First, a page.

And I'm just imaging the clean up afterwards. Thanks to Marc-Aurele for sharing this.
March 2 -1791: Long-distance communication speeds up with the unveiling of a semaphore machine in Paris.
|Douglas Cardinal's design for the Canadian Museum of History (formerly the Canadian Museum of Civilization) was much criticized when it opened back in 1989, as were what was considered the|
Disneyfied exhibits. It has proven to be the most popular of the museums in the Capital region
with over 1 million visitors a year.
|The stunning sweep of the Grand Hall has been home to the largest collection of First Nations' totem poles in the world. And it also houses a plaster cast of one of my favourite pieces: Bill Reid's The Spirit of Haida Gwaii.|
|A left click on the catalogue cover|
will take you to the exhibit website.
|One of two Canadian Pacific steamships that plied the Atlantic the Empress of Ireland was launched |
on January 27, 1906 and arrived in Quebec City for the first time on July 7th of that year. Before
that foggy evening in 1914 the liner had made 95 eastbound crossings of the Atlantic.
|A piano - much like the one that graced the Grand Salon of the Empress - is all set appropriate music |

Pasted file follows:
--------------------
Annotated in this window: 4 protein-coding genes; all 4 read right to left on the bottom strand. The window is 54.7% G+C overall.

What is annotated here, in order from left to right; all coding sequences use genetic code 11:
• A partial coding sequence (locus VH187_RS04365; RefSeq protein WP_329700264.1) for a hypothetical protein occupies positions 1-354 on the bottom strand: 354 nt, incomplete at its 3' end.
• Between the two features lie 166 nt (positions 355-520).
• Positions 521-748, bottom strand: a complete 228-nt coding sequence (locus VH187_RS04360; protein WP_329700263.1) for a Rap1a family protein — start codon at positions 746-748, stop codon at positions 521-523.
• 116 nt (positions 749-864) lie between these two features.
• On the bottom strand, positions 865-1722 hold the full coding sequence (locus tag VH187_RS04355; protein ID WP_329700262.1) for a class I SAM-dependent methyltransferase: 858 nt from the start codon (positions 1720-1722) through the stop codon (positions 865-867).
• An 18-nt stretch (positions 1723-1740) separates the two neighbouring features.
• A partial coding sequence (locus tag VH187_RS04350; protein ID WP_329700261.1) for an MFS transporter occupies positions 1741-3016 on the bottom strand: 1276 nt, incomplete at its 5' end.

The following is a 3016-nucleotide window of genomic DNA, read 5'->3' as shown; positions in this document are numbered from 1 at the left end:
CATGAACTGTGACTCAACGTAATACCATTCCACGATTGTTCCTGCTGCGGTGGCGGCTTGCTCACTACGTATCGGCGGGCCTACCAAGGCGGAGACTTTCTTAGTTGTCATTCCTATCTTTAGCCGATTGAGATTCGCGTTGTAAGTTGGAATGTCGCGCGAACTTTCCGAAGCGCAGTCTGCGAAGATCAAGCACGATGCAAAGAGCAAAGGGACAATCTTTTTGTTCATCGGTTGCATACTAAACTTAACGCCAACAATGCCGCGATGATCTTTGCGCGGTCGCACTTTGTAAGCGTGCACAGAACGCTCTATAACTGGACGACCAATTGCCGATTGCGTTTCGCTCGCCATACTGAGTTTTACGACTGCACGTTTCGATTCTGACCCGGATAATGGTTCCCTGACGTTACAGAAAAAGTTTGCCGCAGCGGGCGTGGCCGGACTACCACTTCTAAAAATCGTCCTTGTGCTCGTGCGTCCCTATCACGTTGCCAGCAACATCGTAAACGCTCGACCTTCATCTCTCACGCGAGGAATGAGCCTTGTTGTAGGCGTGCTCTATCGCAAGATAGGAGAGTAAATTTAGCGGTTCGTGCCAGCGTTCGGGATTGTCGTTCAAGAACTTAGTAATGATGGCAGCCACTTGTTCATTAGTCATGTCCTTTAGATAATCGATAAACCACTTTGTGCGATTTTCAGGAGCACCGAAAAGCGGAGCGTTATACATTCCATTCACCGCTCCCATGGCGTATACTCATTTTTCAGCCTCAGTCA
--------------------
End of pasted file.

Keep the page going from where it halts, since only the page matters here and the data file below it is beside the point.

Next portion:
for the first evening out: The Empress of Ireland Waltz composed in 1906 by Myrtle Wallace.
|A page from the exhibition catalogue shows the impact the disaster had on the culture of the region.|
|Sailors taking the coffins of children - of the 138 children on board only 5 survived |
including Grace Hanagan - off the vessel Lady Gray at the pier in Quebec City.
Photograph: Library of Congress
|Passengers posing for a group photo on board The Empress of Ireland as it departs. |
The stories of many of them can be found on the commemoration website Empress 2014.
|"God Be With You Till We Meet Again" can be heard faintly in the background as visitors walk by a |
silhouette of the ill-fated Empress made up of the names of her passengers and crew. A moving
commemoration of the worst marine disaster in our history
|Nikita Balieff (seated centre-left) and his company "at home" in this undated picture.|
Les Houzards noir was an arrangement by Baliyev's musical director, Alexey Arkhangelsky, of an old Hussar ballad, sung by a basso profondo accompanied by male chorus. "Before leaving for battle," the program read, "the soldiers pierced with the consciousness that they are going to meet inevitable death, wallow a while in that voluptuous melancholy of Gypsy chanting (méloplés tziganes) which reawakens in them the old Slav fatalism," etc. etc.
Stravinksy and the Russian Traditions
A Biography of the Works through Marva
University of California Press, 1996
I find the combination of the Scots dialect words and the Slavic pronunciation particularly delightful and only wish I had been able to find a photo or design for this number.O sing to me the auld Scotch sangs
I' the braid Scottish tongue.
The sangs my father loved to hear,
The sangs my mither sung,
When she sat beside my cradle,
Or croon'd me on her knee.
And I wadna sleep, she sang sae sweet,
The auld Scotch sangs to me.
I'll bless the Scottish tongue that sings
The auld Scotch sangs to me.